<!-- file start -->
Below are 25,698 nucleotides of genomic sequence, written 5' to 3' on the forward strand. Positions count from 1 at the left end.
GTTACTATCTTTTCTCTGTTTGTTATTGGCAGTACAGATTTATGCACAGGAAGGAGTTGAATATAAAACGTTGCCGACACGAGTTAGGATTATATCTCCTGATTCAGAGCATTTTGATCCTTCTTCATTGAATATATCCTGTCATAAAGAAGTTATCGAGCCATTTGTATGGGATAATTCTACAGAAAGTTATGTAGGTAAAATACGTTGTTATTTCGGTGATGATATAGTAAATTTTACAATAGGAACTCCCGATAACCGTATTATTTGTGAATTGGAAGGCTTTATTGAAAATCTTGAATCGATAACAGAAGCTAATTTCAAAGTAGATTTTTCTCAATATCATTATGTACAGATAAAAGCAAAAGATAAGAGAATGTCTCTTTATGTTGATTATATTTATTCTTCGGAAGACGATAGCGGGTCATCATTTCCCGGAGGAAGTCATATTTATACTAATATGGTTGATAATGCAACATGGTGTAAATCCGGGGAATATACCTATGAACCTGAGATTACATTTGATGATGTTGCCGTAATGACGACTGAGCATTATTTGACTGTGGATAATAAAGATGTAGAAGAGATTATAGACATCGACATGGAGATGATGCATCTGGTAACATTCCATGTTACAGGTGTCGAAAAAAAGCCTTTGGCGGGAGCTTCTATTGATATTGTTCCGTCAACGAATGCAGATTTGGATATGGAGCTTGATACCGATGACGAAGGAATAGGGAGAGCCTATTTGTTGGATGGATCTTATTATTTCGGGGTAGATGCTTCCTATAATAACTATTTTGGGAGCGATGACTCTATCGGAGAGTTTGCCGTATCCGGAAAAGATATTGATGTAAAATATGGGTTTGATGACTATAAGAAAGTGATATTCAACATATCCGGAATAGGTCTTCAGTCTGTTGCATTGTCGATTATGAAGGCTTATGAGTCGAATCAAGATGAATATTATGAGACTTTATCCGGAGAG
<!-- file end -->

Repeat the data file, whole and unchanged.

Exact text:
Below are 25,698 nucleotides of genomic sequence, written 5' to 3' on the forward strand. Positions count from 1 at the left end.
GTTACTATCTTTTCTCTGTTTGTTATTGGCAGTACAGATTTATGCACAGGAAGGAGTTGAATATAAAACGTTGCCGACACGAGTTAGGATTATATCTCCTGATTCAGAGCATTTTGATCCTTCTTCATTGAATATATCCTGTCATAAAGAAGTTATCGAGCCATTTGTATGGGATAATTCTACAGAAAGTTATGTAGGTAAAATACGTTGTTATTTCGGTGATGATATAGTAAATTTTACAATAGGAACTCCCGATAACCGTATTATTTGTGAATTGGAAGGCTTTATTGAAAATCTTGAATCGATAACAGAAGCTAATTTCAAAGTAGATTTTTCTCAATATCATTATGTACAGATAAAAGCAAAAGATAAGAGAATGTCTCTTTATGTTGATTATATTTATTCTTCGGAAGACGATAGCGGGTCATCATTTCCCGGAGGAAGTCATATTTATACTAATATGGTTGATAATGCAACATGGTGTAAATCCGGGGAATATACCTATGAACCTGAGATTACATTTGATGATGTTGCCGTAATGACGACTGAGCATTATTTGACTGTGGATAATAAAGATGTAGAAGAGATTATAGACATCGACATGGAGATGATGCATCTGGTAACATTCCATGTTACAGGTGTCGAAAAAAAGCCTTTGGCGGGAGCTTCTATTGATATTGTTCCGTCAACGAATGCAGATTTGGATATGGAGCTTGATACCGATGACGAAGGAATAGGGAGAGCCTATTTGTTGGATGGATCTTATTATTTCGGGGTAGATGCTTCCTATAATAACTATTTTGGGAGCGATGACTCTATCGGAGAGTTTGCCGTATCCGGAAAAGATATTGATGTAAAATATGGGTTTGATGACTATAAGAAAGTGATATTCAACATATCCGGAATAGGTCTTCAGTCTGTTGCATTGTCGATTATGAAGGCTTATGAGTCGAATCAAGATGAATATTATGAGACTTTATCCGGAGAG